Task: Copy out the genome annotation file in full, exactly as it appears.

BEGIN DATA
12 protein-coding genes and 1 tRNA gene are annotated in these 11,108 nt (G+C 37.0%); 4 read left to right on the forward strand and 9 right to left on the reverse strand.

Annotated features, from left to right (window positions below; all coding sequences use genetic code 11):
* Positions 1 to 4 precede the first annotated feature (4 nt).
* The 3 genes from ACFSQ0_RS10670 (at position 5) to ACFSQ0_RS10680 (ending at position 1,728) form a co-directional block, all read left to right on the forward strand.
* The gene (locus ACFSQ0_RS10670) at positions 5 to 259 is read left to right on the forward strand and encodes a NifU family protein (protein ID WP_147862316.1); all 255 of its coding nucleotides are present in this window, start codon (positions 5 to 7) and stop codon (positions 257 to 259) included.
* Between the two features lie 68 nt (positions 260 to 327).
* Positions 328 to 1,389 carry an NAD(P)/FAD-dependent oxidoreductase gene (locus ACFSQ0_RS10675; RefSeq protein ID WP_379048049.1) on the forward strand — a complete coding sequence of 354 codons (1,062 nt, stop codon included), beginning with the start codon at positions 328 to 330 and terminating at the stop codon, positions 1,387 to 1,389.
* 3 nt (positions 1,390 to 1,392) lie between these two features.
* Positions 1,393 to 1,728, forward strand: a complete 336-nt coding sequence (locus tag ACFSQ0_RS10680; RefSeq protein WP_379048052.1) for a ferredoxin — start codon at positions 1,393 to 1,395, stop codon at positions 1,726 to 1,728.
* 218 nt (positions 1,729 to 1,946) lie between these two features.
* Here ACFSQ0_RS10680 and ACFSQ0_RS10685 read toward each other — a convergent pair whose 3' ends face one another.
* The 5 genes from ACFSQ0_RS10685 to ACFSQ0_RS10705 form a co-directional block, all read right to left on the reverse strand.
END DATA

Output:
12 protein-coding genes and 1 tRNA gene are annotated in these 11,108 nt (G+C 37.0%); 4 read left to right on the forward strand and 9 right to left on the reverse strand.

Annotated features, from left to right (window positions below; all coding sequences use genetic code 11):
* Positions 1 to 4 precede the first annotated feature (4 nt).
* The 3 genes from ACFSQ0_RS10670 (at position 5) to ACFSQ0_RS10680 (ending at position 1,728) form a co-directional block, all read left to right on the forward strand.
* The gene (locus ACFSQ0_RS10670) at positions 5 to 259 is read left to right on the forward strand and encodes a NifU family protein (protein ID WP_147862316.1); all 255 of its coding nucleotides are present in this window, start codon (positions 5 to 7) and stop codon (positions 257 to 259) included.
* Between the two features lie 68 nt (positions 260 to 327).
* Positions 328 to 1,389 carry an NAD(P)/FAD-dependent oxidoreductase gene (locus ACFSQ0_RS10675; RefSeq protein ID WP_379048049.1) on the forward strand — a complete coding sequence of 354 codons (1,062 nt, stop codon included), beginning with the start codon at positions 328 to 330 and terminating at the stop codon, positions 1,387 to 1,389.
* 3 nt (positions 1,390 to 1,392) lie between these two features.
* Positions 1,393 to 1,728, forward strand: a complete 336-nt coding sequence (locus tag ACFSQ0_RS10680; RefSeq protein WP_379048052.1) for a ferredoxin — start codon at positions 1,393 to 1,395, stop codon at positions 1,726 to 1,728.
* 218 nt (positions 1,729 to 1,946) lie between these two features.
* Here ACFSQ0_RS10680 and ACFSQ0_RS10685 read toward each other — a convergent pair whose 3' ends face one another.
* The 5 genes from ACFSQ0_RS10685 to ACFSQ0_RS10705 form a co-directional block, all read right to left on the reverse strand.